Log24

Wednesday, June 3, 2020

Lynchburg Law Continues.

Filed under: General — Tags: — m759 @ 4:45 PM

Flashback to November 22, 2004

Charles Williams  on the
Salem witchcraft trials:

“The afflicted children continued to testify; there entered into the cases
what was called ‘spectral evidence,’ a declaration by the witness that
he or she could see that else invisible shape before them, perhaps hurting them.
It was a very ancient tendency of witnesses, and it had occurred at a number of
trials in Europe.”

— Witchcraft , Meridian Books, Inc., New York,
1959 (first published 1941), page 281

Charles Williams, 'Witchcraft'

The Ghost Writer

Filed under: General — Tags: , , — m759 @ 3:14 PM

See also Litsky’s obituary from All Saints’ Day, 2018.

Litsky reportedly died on October 30, 2018 — Devil’s Night.

Theology for Jews

Filed under: General — Tags: , , — m759 @ 2:42 PM

See also Aloha.

But see as well . . .

Click to enlarge the above story by Paul Meyer, Dayton sports writer.

Tuesday, June 2, 2020

The Imperfect Storm*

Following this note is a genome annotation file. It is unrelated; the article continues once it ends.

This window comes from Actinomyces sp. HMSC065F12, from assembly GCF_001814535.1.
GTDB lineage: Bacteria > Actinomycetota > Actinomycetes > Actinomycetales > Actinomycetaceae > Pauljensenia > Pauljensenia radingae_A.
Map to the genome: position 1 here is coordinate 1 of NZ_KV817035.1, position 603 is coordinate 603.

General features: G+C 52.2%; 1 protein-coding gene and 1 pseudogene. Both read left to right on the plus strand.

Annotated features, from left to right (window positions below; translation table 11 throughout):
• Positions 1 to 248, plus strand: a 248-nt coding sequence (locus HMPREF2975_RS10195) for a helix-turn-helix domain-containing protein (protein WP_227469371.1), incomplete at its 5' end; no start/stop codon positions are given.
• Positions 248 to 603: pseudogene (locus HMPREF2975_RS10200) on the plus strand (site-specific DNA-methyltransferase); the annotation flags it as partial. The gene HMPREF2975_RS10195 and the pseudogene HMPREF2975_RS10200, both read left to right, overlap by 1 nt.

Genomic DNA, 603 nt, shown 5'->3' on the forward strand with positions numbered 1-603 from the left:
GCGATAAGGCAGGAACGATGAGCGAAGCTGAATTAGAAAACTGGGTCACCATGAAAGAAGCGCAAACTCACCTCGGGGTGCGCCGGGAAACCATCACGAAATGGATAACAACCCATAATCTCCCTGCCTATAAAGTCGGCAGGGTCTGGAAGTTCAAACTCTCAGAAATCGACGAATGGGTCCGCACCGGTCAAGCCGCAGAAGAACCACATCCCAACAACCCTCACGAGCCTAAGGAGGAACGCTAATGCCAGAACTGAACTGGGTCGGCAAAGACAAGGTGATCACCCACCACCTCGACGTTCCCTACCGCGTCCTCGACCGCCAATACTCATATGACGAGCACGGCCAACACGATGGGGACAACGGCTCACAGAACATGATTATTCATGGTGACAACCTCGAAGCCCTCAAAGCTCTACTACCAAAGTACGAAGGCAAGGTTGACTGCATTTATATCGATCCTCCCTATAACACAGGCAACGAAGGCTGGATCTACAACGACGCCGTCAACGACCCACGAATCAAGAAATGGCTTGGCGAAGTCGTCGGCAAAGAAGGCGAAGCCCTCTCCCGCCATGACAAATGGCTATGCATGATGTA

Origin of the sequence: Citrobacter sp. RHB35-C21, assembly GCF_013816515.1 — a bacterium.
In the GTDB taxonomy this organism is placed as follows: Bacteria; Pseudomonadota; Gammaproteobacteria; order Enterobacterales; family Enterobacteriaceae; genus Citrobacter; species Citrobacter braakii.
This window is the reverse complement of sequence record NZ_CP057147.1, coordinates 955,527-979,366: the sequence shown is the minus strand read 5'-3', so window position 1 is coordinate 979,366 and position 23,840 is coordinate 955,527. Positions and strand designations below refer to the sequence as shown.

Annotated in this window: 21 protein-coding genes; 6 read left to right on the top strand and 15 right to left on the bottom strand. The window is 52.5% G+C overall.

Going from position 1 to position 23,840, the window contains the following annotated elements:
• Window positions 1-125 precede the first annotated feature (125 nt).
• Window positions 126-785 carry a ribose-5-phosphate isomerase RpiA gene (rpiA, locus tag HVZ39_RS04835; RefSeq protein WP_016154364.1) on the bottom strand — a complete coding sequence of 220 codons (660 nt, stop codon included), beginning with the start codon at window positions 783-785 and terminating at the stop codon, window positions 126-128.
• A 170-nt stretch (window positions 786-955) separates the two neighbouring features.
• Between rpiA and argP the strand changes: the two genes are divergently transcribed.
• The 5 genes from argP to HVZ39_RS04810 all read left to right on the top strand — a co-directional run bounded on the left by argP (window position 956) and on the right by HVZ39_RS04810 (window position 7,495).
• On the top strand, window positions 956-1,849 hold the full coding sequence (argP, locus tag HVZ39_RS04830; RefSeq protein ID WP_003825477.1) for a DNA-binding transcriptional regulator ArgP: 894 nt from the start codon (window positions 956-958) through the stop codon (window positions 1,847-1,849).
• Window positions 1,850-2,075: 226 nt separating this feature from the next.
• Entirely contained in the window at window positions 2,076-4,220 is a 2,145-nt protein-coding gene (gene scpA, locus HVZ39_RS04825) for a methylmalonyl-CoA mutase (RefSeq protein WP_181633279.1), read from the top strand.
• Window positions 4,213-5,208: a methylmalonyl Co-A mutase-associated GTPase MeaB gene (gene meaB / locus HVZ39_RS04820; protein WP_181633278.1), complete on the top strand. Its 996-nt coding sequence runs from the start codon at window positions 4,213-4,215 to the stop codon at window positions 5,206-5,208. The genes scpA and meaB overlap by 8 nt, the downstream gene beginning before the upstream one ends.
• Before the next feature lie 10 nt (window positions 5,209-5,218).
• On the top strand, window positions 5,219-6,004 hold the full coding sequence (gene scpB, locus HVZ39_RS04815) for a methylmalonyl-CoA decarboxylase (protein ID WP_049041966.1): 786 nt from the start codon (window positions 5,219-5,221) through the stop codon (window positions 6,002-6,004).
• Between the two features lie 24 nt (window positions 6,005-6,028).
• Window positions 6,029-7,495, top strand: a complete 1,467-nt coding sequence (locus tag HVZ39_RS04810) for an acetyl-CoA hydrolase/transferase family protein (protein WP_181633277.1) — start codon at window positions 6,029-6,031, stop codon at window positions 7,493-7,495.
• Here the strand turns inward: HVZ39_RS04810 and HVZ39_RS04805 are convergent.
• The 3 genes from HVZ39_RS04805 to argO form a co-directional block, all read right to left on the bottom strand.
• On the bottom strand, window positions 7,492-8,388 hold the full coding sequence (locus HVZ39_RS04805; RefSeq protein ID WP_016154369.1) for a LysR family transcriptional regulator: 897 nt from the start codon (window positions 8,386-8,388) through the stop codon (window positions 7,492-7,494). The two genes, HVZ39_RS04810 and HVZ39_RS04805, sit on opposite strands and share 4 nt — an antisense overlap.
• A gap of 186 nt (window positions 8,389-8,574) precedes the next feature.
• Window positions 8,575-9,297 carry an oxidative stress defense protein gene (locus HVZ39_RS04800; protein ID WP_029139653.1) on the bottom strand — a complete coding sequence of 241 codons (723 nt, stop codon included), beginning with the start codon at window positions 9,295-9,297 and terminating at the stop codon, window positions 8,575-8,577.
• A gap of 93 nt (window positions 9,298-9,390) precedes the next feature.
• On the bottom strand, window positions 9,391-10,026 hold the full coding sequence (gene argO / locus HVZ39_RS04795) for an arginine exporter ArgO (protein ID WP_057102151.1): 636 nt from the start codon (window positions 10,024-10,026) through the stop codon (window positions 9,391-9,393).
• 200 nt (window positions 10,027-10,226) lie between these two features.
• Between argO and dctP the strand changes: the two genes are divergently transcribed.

Filed under: General — Tags: — m759 @ 10:36 AM

* Update at 10:45 AM EDT —

A title check yields a comedian’s book.

I  prefer Wallace Stevens . . .
See Thunderstorms of Yucatan.

Stormy, Jack.  Jack, Stormy .

Monday, November 22, 2004

Monday November 22, 2004

Filed under: General — Tags: — m759 @ 8:00 PM

Lynchburg Law

From today’s New York Times:

 

The Rev. Jerry Falwell’s Liberty University [at Lynchburg, Virginia] is part of a movement around the nation that brings a religious perspective to the law.

The image “http://www.log24.com/log/pix04B/041122-Books.jpg” cannot be displayed, because it contains errors.

Sam Dean for The New York Times

The connection between the Bible and the law is part of the curriculum at Liberty, one of a number of new religiously oriented law schools.

Go to Article

The Times’s photo (above) of books on the Bible and the law, apparently at Lynchburg, suggests a related book that may be of considerable value to the legal scholars there:

Charles Williams on the
Salem witchcraft trials:

“The afflicted children continued to testify; there entered into the cases what was called ‘spectral evidence,’ a declaration by the witness that he or she could see that else invisible shape before them, perhaps hurting them.  It was a very ancient tendency of witnesses, and it had occurred at a number of trials in Europe.”

Witchcraft, Meridian Books, Inc., New York,
1959 (first published 1941), page 281

The image “http://www.log24.com/log/pix04B/041122-Witchcraft.jpg” cannot be displayed, because it contains errors.

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